MOST parents want to put some cash aside for their children’s future and there is no shortage of advice on how best to do that.

While much of that focuses on starting to build a nest egg from the moment children are born, Royal London policy director Steve Webb this week highlighted the “hidden advantages” paying into the pension pots of adult children can bring.

Noting that auto-enrolment has brought millions of workers into a pension for the first time, Mr Webb said that many are nevertheless making “very modest contributions”. An additional parental contribution, particularly at the beginning of a working life, could help those workers build up a much more meaningful retirement pot, he said.

“It is a little-known fact that a parent who puts money into their child’s pension could be doing them a favour three times over,” he said.

“First, the recipient will get a boost to their retirement pot, including tax relief at the basic rate.

“Second, recipients who are higher-rate taxpayers can claim higher-rate tax relief on their parents’ contributions, which will increase their disposable income.

“And third, recipients affected by the high-income child benefit charge can see this penalty reduced because of their parents’ generosity.”

Though Mr Webb noted that “not every parent has spare cash to pay into their children’s pensions”, research from over-50s organisation Saga suggests that a large proportion of people in that age group are financially contributing not just to their children’s lives but to their grandchildren’s too.

Having interviewed 2,000 people at the beginning of this year, Saga said that 69 per cent provide financial support to their children, 57% to their grandchildren and 42% to both generations.

While Saga managing director Jeff Bromage said that “many grandparents relish the opportunity to spoil their children and grandchildren”, he also warned that not everybody handing out cash in this way can afford to do so.

“With rising living costs and incomes increasingly squeezed, many grandparents are now being called upon to provide substantial financial support to their wider families,” he said.

“In many cases, in addition to regular cash top-ups, nearly a quarter are providing hands-on support in the form of free childcare.

“As this becomes a growing trend, it is essential that grandparents do not compromise their own finances in order to provide these free handouts.

“We strongly encourage both parents and grandparents to ensure they are in a viable financial situation to offer this help and are not at risk of subsequently leaving themselves vulnerable.”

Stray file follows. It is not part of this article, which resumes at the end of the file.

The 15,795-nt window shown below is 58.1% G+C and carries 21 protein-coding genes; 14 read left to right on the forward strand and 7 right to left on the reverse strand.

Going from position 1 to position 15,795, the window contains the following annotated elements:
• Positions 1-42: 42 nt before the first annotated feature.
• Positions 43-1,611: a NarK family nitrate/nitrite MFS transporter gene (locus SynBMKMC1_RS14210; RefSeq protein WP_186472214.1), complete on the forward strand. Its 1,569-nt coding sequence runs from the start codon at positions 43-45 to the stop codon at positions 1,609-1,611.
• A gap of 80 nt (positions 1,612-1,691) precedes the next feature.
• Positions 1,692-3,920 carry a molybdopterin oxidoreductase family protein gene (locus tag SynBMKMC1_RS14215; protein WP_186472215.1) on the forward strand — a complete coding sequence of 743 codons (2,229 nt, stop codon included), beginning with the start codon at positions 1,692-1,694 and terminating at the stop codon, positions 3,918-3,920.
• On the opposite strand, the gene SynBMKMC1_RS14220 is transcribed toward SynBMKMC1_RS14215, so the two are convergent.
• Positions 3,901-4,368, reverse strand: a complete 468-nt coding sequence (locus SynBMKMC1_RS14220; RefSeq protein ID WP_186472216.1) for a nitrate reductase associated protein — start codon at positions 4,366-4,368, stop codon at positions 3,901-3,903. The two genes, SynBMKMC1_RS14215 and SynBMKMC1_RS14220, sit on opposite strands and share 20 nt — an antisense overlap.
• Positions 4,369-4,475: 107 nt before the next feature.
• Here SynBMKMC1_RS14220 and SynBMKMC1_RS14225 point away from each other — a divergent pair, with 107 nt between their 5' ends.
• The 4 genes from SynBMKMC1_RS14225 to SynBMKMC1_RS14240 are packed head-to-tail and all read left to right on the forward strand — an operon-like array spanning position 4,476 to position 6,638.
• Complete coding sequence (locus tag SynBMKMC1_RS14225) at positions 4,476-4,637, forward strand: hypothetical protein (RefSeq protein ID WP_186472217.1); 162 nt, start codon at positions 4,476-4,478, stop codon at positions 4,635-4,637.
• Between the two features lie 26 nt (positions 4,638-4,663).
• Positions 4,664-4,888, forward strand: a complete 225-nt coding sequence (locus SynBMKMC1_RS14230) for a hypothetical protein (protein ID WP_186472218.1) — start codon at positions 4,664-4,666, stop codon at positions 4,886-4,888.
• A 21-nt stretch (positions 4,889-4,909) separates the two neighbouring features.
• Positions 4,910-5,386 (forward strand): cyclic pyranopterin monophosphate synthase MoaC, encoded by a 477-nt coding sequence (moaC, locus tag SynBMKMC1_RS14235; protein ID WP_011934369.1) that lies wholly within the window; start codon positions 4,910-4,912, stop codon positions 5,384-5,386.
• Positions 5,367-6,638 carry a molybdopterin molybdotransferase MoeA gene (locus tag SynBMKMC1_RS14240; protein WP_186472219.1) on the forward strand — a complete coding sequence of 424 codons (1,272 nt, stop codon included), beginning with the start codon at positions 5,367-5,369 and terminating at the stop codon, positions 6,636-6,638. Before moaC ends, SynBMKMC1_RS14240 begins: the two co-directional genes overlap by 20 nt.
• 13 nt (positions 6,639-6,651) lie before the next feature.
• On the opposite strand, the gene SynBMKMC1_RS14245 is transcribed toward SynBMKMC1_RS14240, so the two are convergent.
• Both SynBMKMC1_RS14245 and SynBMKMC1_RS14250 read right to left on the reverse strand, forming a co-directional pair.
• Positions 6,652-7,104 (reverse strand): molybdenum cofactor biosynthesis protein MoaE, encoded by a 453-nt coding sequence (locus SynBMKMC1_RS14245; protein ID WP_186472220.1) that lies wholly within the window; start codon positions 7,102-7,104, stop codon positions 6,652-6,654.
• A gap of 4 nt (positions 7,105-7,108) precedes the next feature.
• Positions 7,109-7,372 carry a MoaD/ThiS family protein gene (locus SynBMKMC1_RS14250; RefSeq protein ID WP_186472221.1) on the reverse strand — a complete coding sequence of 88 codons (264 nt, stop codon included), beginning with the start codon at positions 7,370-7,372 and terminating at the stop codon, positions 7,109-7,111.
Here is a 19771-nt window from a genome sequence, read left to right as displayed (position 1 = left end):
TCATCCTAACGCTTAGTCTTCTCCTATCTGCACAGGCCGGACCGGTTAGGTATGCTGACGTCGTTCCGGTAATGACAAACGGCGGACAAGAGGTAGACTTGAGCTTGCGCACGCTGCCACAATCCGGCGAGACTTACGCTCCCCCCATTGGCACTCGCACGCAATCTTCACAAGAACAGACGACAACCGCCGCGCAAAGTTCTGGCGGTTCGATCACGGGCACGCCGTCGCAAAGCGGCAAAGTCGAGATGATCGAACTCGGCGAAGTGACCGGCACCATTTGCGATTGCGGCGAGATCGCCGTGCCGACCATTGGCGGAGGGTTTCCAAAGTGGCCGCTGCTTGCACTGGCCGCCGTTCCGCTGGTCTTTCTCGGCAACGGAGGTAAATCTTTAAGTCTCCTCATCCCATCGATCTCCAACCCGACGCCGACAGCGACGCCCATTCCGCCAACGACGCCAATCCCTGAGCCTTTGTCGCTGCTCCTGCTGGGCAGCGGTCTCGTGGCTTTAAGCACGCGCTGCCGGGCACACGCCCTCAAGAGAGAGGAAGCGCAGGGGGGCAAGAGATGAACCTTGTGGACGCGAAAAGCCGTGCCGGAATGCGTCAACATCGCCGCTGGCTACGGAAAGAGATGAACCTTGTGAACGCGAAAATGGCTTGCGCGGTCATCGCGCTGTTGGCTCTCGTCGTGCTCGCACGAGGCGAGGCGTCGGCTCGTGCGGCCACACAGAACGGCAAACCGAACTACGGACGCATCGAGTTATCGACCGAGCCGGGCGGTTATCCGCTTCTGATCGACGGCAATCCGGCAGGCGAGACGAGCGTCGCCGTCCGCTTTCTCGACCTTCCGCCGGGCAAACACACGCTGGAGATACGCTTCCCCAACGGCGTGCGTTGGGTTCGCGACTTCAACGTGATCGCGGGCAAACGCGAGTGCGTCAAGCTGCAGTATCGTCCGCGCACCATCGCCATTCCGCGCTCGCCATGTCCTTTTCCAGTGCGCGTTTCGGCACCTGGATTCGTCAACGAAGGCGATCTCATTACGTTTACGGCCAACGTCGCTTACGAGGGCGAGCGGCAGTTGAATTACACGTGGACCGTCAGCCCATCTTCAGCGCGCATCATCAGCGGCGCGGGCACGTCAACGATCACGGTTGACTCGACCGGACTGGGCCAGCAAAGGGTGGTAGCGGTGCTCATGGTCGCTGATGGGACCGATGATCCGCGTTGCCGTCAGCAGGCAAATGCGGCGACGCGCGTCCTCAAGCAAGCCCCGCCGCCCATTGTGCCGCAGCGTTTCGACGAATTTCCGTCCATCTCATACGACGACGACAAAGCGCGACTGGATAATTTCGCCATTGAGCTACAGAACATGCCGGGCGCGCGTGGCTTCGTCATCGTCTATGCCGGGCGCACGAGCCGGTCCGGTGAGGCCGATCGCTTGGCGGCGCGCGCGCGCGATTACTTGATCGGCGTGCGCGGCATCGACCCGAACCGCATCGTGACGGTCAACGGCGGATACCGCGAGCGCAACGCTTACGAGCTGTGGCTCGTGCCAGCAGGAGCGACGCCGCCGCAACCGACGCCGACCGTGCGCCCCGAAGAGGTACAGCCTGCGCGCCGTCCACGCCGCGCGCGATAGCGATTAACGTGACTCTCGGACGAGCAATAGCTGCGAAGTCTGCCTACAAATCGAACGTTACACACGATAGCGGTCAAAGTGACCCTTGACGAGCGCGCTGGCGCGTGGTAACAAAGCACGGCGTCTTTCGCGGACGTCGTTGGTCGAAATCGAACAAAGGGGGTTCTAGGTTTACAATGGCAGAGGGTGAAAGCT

To avoid such a situation, both parents and grandparents have a role to play in teaching the younger generation about money matters from an early age; doing so increases the likelihood that they will not have to find ways of bailing them out when they are older.

Richard Stone of stockbroker The Share Centre believes that in the absence of formalised financial education parents should talk to their children about money from an early age to help them understand the importance of saving.

“We know learning things early makes us more likely to understand them when we grow up, so it’s absolutely crucial we talk to our children about money and saving when they’re young,” he said.

“Start small and speak often – empower your kids to make decisions about money and saving, offering rewards if they save their pocket money or cash earned from chores.

“You can even talk about investing – tell your children you own a little bit of the companies you shop in every day to spark their interest, or point out famous companies which are doing well or badly.”

Moira O’Neill of investment business Interactive Investor agrees and notes that as research from the Money Advice Service and Cambridge University has shown that money habits are generally formed by the age of seven, it is vital that young children are taught about the value of money as well as how to use it sensibly.

“Whether children are being talked to about money or not, they are likely observing and picking up behaviours and attitudes, which they could take with them through their adult lives,” she said.

To promote good habits, Ms O’Neill recommends parents take action such as getting their children involved in the weekly shop and encouraging them to find the lowest-cost version of everyday products as well as saving up their own coins so they can then pay them into a savings account.

“Bagging up coins is an early introduction to the times tables, which will also help with good money management later down the line,” she said.